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From sebb <seb...@gmail.com>
Subject Re: [Request for comments] HttpClient re-spin for Android
Date Tue, 28 Jan 2014 19:39:21 GMT
On 28 January 2014 12:36, Oleg Kalnichevski <olegk@apache.org> wrote:
> On Tue, 2014-01-28 at 11:49 +0000, sebb wrote:
>> On 28 January 2014 08:28, Oleg Kalnichevski <olegk@apache.org> wrote:
> ...
>> One way is trial and error by source comparison.
>> It would be tedious. If Google took a formal release (rather than a
>> snapshot) then the process would be a lot quicker of course.
> Tedious and almost useless given the net gain.
> ...
>> >> > If you are familiar with Spring, think of Spring Rest template.
>> >>
>> >> No, I'm afraid I have no experience of Spring.
>> >>
>> >
>> > I hope this will help you understand what I am trying to achieve and why
>> > it is important:
>> >
>> > http://docs.spring.io/spring-android/docs/1.0.1.RELEASE/api/org/springframework/http/client/HttpComponentsClientHttpRequestFactory.html#setHttpClient%28org.apache.http.client.HttpClient%29
>> I see.
> Ah.
>> However, this will only work reliably if the application avoids using
>> any implementation classes that have been replaced in the new library.
> Why? The new implementation honors the same contract by implementing the
> same interfaces and using the same API classes as the old version. As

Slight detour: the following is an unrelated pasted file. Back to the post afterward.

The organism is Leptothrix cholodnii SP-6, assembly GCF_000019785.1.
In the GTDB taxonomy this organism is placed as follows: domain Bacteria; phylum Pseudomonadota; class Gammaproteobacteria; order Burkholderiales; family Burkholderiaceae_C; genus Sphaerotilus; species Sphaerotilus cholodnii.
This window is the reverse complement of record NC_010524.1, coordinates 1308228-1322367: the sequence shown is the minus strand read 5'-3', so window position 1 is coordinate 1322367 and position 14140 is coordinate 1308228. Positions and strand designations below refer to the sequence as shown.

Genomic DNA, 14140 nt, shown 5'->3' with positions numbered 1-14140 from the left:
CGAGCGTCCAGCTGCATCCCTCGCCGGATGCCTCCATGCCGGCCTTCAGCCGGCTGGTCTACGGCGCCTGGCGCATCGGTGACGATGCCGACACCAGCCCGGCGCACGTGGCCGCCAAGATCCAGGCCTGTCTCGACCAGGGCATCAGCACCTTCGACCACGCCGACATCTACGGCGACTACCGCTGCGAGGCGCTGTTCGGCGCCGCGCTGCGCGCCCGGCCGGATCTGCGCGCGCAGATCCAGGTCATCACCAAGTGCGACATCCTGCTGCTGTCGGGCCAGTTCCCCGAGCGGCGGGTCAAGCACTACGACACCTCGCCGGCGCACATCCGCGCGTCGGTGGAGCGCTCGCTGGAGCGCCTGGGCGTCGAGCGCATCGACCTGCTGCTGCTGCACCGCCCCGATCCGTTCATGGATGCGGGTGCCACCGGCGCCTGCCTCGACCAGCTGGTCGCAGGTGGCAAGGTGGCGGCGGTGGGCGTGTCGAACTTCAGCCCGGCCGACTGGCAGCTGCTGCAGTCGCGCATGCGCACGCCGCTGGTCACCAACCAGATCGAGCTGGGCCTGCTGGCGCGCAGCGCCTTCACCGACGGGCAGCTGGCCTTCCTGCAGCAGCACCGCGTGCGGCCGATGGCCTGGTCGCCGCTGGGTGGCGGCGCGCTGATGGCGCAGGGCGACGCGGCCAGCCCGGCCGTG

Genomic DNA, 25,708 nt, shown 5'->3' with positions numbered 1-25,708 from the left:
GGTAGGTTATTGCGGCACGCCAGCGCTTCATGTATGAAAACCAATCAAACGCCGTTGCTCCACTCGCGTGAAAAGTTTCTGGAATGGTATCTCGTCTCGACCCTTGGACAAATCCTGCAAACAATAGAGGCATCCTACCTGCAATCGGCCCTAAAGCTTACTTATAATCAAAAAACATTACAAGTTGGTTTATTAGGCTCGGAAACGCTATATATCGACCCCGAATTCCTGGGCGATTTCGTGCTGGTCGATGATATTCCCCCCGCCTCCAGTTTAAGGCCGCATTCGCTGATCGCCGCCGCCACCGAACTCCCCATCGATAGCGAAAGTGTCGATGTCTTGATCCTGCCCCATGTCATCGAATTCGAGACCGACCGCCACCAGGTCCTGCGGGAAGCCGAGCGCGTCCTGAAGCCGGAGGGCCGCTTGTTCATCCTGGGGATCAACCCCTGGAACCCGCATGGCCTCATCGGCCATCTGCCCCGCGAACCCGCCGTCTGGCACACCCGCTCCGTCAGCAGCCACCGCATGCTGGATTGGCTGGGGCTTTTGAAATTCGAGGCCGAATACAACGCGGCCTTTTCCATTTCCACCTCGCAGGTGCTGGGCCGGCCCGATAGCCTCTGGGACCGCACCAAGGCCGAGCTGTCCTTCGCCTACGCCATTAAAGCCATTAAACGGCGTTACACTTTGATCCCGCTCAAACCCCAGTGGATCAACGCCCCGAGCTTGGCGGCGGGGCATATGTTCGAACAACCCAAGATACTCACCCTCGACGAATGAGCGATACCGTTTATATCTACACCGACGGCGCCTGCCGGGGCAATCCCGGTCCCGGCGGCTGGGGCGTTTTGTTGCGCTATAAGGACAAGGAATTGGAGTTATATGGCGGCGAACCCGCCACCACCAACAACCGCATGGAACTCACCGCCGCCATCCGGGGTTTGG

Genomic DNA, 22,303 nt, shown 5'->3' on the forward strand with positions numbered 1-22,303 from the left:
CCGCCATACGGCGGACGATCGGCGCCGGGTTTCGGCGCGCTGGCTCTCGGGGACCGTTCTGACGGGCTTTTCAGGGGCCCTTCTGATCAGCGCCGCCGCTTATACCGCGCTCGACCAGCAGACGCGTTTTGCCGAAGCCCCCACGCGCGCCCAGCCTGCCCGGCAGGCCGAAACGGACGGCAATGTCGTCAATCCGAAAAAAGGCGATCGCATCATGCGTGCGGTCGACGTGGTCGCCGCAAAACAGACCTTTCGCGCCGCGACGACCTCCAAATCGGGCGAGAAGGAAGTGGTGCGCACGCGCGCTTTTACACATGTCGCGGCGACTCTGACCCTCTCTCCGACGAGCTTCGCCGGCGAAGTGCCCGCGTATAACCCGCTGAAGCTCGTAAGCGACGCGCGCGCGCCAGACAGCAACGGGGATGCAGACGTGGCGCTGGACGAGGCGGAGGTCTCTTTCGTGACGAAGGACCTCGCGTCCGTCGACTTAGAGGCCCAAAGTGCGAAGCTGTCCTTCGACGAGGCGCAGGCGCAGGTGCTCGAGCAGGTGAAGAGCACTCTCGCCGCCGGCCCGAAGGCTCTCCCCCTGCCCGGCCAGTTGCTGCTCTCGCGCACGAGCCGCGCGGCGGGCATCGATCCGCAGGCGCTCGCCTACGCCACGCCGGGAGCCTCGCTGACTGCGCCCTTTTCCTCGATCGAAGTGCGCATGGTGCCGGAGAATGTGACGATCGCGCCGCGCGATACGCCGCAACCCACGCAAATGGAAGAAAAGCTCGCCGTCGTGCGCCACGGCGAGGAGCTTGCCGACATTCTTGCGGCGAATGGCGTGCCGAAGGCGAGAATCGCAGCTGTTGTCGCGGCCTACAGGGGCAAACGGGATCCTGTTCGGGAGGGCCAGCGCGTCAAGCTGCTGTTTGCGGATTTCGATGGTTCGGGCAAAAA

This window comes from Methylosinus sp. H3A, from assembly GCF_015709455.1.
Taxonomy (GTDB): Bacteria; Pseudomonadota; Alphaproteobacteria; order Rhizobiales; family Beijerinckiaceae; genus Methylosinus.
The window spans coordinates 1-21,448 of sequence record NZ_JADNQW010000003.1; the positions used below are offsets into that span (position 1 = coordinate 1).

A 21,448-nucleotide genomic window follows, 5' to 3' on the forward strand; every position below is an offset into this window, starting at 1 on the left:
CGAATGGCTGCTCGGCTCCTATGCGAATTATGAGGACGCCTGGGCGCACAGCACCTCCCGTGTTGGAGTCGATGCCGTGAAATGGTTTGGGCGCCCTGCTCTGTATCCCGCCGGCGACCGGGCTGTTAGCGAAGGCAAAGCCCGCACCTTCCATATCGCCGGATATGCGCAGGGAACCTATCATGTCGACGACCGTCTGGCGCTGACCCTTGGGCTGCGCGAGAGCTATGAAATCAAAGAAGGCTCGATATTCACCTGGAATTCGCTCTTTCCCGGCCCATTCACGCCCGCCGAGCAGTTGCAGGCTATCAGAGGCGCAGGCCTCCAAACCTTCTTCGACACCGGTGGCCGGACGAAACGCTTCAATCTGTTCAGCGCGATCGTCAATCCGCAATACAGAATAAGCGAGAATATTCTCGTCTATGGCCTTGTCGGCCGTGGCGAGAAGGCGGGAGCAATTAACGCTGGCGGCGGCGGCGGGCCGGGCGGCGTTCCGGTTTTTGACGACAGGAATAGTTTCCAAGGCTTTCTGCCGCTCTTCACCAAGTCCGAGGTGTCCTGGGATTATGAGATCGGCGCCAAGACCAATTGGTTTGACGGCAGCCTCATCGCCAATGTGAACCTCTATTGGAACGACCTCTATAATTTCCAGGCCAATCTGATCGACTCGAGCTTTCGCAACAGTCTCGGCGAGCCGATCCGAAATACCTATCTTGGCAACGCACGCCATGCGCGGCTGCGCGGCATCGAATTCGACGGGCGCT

> long as the application does not directly depend on the old
> DefaultHttpClient (in which case we cannot do much) but rather relies on
> HttpClient interface, the newer implementation can be used without any
> alternations.

Suppose the code depends on the class

This won't exist in the new jar as it is one of the HC4-suffix classes.

Assume also that the new HttpClient implementation makes use of the class

Seems to me that this could well cause a problem where the app works
fine on Java but fails on Android - and the failure could be very
tricky to debug.

That's why I think the application needs to avoid using the classes
that are renamed with the HC4 suffix.

> The whole is not to provide a drop-in replacement but a backward
> compatible alternative with fewer bugs and more features, which can be
> used with all those 3rd party libraries such as Spring for Android.

That is now clear to me.

>> ==
>> The README talks about ensuring compatibility between Android and Java
>> applications by avoiding certain classes.
>> Maybe the original classes need to be tagged in some way in the Java
>> source so that people developing Java applications have advance
>> knowledge of which classes won't be available on Android. If the
>> tagging were done consistently, it could then potentially be used to
>> drive the "shading" process, avoiding the need to include magic
>> strings in the gradle script.
> I really would not like to pollute the stock version of HttpClient with
> Android specific stuff, hence my intention to keep most of the migration
> logic in the script even at the price of having to employ some dark
> magic.
> This port is a stopgap solution until the next major release (which is
> still in some distant and uncertain future). It should eventually
> disappear.
> Oleg
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